Agency costs are the costs associated with the differences between the intentions of an agent and a principal, where the principal does not have complete control over the situation. For example, shareholders may want to increase earnings per share by focusing on cost cutting, while managers are more intent on spending money to increase their perks. Another relationship that can result in agency costs is between elected politicians and voters, where politicians may take actions that are detrimental to the interests of voters.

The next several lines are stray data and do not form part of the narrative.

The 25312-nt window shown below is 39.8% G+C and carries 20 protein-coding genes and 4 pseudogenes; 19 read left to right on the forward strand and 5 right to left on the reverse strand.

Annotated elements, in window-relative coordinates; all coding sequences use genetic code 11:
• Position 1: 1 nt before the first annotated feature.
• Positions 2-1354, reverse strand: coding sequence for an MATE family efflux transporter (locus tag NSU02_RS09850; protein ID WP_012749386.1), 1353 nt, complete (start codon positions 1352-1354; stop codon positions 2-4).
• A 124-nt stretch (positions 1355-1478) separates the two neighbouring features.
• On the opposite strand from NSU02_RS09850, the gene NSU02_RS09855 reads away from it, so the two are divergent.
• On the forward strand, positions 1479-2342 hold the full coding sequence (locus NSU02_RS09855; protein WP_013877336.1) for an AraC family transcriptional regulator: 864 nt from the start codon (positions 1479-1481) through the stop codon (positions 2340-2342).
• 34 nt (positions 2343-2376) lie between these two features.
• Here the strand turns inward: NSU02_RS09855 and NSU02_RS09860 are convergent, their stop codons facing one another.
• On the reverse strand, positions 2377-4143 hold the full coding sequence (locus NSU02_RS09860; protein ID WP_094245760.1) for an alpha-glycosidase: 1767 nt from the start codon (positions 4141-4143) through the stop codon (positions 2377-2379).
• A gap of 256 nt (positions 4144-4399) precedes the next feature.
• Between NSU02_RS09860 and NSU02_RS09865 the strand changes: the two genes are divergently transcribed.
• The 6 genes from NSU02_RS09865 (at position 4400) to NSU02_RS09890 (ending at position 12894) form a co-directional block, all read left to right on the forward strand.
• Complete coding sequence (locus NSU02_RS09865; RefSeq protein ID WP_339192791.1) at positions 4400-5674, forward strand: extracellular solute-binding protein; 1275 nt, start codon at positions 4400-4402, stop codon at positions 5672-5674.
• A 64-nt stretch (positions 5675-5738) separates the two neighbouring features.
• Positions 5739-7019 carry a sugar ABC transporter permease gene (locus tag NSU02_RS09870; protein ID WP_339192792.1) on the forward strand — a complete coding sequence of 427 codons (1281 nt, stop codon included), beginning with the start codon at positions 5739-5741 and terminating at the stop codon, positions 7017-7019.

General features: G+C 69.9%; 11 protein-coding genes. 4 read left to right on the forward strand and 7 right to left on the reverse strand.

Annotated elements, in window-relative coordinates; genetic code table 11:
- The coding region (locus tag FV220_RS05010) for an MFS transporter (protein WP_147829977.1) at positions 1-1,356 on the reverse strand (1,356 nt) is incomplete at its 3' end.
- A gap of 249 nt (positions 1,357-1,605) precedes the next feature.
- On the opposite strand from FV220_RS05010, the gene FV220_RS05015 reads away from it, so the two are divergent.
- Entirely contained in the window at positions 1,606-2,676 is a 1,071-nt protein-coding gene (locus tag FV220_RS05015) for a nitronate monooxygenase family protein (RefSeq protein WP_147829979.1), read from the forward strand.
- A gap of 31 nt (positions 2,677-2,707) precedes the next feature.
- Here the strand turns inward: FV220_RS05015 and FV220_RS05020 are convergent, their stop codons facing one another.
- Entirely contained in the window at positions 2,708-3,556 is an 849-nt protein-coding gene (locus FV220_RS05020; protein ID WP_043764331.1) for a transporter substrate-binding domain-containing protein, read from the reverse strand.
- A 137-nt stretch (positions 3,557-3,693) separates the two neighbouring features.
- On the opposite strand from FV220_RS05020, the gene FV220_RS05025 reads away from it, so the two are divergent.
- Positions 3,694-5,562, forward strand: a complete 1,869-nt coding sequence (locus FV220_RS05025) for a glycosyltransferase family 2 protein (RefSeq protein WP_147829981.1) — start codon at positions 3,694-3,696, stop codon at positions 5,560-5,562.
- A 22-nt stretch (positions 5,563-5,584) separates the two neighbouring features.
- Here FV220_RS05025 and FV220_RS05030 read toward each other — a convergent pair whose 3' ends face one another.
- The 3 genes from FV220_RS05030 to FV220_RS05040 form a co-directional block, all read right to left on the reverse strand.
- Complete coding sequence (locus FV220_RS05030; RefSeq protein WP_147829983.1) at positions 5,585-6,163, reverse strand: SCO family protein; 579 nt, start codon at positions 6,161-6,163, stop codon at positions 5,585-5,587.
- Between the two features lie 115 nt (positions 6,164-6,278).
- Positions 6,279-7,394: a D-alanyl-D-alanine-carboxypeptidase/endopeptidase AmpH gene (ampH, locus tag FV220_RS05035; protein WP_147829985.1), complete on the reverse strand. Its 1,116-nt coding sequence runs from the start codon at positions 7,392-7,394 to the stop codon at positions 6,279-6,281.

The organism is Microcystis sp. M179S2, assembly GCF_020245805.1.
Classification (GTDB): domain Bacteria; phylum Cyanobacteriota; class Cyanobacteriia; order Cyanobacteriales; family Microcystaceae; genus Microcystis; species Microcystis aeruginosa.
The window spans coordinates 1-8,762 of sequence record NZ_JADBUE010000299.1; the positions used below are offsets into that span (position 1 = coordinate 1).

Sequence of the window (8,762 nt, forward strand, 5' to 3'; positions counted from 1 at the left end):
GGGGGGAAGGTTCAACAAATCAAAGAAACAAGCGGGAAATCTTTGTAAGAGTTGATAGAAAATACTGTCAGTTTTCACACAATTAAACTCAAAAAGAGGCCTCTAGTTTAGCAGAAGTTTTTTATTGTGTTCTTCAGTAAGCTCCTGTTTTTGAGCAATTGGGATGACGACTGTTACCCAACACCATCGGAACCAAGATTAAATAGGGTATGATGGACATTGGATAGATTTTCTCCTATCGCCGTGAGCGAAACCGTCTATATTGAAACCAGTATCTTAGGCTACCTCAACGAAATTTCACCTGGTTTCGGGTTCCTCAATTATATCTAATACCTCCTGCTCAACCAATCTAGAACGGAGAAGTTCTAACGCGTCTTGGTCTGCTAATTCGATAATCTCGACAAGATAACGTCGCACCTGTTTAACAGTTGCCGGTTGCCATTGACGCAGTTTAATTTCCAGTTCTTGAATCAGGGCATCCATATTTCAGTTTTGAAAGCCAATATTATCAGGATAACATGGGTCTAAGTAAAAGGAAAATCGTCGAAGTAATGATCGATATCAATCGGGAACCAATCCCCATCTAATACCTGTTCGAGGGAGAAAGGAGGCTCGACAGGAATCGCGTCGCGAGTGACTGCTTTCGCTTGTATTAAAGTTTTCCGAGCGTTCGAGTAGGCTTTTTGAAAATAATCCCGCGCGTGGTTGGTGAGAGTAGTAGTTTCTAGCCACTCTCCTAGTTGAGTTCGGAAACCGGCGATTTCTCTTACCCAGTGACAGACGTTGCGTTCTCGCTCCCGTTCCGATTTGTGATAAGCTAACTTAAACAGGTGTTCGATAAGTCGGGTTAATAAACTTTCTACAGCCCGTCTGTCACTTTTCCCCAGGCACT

These differences in viewpoint can lead to substantial additional costs or the loss of value. For example, when the managers of a company take the business in a direction that is disagreeable to shareholders, the shareholders are more likely to sell off their shares in the business, which reduces the market value of the shares. This decline in value is an agency cost.